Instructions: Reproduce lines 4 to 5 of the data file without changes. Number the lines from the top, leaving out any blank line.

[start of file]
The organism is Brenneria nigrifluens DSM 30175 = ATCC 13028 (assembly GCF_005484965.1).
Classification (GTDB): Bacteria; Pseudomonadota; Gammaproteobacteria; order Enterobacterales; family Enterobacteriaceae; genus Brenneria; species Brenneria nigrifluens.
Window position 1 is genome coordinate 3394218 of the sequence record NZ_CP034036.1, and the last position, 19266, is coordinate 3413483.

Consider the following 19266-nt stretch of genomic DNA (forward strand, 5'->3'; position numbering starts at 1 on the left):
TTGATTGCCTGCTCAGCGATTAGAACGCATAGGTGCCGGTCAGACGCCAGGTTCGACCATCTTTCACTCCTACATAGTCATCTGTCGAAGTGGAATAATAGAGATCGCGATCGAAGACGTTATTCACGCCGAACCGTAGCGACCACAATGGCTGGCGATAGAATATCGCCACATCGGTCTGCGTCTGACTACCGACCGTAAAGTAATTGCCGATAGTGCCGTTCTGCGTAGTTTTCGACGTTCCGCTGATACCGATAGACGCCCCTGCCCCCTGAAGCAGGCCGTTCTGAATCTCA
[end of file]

Consider the following 19266-nt stretch of genomic DNA (forward strand, 5'->3'; position numbering starts at 1 on the left):
TTGATTGCCTGCTCAGCGATTAGAACGCATAGGTGCCGGTCAGACGCCAGGTTCGACCATCTTTCACTCCTACATAGTCATCTGTCGAAGTGGAATAATAGAGATCGCGATCGAAGACGTTATTCACGCCGAACCGTAGCGACCACAATGGCTGGCGATAGAATATCGCCACATCGGTCTGCGTCTGACTACCGACCGTAAAGTAATTGCCGATAGTGCCGTTCTGCGTAGTTTTCGACGTTCCGCTGATACCGATAGACGCCCCTGCCCCCTGAAGCAGGCCGTTCTGAATCTCA